All of that said, one major difference exists when comparing the two at the same age. Mariota better handled adversity. Herbert, according to a source on last year's team, could at times become fragile emotionally when things went badly. That trait popped up again here and there during spring, according to a current team source. Mariota, on the other hand, led by example with his demeanor despite not being vocal, and inspired his teammates with his steely presence. 

Again, we're talking about a young man who just turned 19 in March and has yet to have completed his first year of college. So, it's not a knock on Herbert that he is still maturing. It's just a fact, and one that Taggart is allowing to be a factor as he evaluates the quarterback position. 

That all said, Oregon's best chance for a quick turnaround in 2017 is for Herbert to be at the helm, not Jonsen or Burmeister. But Taggart believes that if Herbert can improve his temperament and leadership skills, the Ducks could win more games than it would otherwise.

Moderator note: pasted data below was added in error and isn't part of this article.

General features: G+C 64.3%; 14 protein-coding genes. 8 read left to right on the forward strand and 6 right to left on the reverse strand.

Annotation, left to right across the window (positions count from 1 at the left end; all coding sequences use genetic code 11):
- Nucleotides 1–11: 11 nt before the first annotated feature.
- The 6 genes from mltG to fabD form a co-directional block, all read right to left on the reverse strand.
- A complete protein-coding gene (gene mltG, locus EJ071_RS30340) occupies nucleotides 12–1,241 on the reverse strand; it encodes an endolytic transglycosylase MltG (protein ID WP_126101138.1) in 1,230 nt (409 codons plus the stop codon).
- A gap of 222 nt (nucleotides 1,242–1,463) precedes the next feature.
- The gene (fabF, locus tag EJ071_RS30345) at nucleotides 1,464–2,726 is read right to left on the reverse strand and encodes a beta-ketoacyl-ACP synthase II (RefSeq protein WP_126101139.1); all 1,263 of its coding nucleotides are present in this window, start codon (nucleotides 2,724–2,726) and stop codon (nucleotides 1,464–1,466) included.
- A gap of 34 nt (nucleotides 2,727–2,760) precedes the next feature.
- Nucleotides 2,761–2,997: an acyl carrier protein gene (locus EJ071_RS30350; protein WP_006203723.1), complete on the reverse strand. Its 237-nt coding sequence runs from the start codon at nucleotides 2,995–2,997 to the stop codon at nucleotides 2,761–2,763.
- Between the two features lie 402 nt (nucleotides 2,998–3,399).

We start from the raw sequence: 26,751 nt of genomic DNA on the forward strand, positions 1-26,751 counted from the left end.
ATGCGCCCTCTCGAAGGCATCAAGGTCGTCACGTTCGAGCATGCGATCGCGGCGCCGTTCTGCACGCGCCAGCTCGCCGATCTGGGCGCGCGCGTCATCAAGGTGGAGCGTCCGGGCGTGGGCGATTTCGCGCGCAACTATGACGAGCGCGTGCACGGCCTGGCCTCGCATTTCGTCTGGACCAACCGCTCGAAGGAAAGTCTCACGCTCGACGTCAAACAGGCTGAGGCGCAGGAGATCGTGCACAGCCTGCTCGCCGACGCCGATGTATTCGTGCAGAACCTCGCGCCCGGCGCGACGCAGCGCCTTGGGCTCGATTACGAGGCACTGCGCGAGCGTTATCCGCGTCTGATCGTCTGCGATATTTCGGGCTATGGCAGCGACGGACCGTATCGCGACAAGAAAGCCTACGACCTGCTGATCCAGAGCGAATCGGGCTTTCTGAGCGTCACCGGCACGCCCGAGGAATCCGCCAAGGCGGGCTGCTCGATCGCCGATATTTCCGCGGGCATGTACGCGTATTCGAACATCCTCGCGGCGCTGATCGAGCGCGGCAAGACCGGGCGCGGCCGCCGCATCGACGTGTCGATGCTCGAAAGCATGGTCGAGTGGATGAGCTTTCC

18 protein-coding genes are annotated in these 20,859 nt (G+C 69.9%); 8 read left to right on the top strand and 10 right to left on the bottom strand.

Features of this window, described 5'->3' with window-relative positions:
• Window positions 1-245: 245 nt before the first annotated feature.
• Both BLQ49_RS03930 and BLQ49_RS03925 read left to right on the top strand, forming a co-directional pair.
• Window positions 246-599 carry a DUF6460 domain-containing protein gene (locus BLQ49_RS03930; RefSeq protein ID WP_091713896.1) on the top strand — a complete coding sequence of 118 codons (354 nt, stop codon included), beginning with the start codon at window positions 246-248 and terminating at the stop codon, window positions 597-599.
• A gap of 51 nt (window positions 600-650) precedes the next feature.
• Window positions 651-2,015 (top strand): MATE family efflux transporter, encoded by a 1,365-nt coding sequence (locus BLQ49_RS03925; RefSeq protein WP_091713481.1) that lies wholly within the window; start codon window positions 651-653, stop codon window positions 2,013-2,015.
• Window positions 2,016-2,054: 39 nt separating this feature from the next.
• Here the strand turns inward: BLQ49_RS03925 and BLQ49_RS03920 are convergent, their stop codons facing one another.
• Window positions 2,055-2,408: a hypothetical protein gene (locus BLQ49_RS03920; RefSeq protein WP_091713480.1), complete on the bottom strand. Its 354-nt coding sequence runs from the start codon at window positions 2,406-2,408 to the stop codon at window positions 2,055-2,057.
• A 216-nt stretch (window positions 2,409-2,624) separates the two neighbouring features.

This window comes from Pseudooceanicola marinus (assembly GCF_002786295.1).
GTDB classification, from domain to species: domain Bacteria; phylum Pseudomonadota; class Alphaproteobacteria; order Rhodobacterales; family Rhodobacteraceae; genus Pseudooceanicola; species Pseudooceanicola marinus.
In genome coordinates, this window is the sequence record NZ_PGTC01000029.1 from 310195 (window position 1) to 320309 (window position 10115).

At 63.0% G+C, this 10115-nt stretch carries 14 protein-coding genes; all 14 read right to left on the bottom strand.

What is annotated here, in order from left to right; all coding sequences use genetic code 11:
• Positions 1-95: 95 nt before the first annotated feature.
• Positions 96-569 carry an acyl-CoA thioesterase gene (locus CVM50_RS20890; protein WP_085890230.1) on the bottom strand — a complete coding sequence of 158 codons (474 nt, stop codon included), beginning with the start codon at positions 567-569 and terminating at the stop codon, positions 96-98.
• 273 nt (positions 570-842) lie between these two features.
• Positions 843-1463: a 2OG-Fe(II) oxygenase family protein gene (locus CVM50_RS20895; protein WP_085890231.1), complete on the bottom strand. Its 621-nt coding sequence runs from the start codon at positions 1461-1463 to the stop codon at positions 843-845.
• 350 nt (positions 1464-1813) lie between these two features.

Taggart has seen quarterbacks with strong personalities turn teams around before. 

While a running backs coach at Stanford in 2009, Taggart watched Andrew Luck blossom into a leader and change the overall culture and mentality of the team as a redshirt freshman. As the head coach at South Florida, Taggart didn't start tasting success until quarterback Quinton Flowers grew into a leader that his teammates rallied around as a sophomore in 2015.

Herbert will be entering year two of his college career next fall. He has accomplished more than Luck, Flowers and Mariota had entering their second years on a college campus, but Herbert lags behind in just that one area of concern.  

Another point must also be made here. Taggart might be looking for a leader but he needs a baller at quarterback, first and foremost. 

In the days leading up to the spring game, Taggart said he wanted to see which players would "show up and show out." Strange things, as he put it, happen to players when they enter a game situation and must perform under the spotlight.

To that end, Herbert delivered, as he did most of last season, while Jonsen and Burmeister faltered.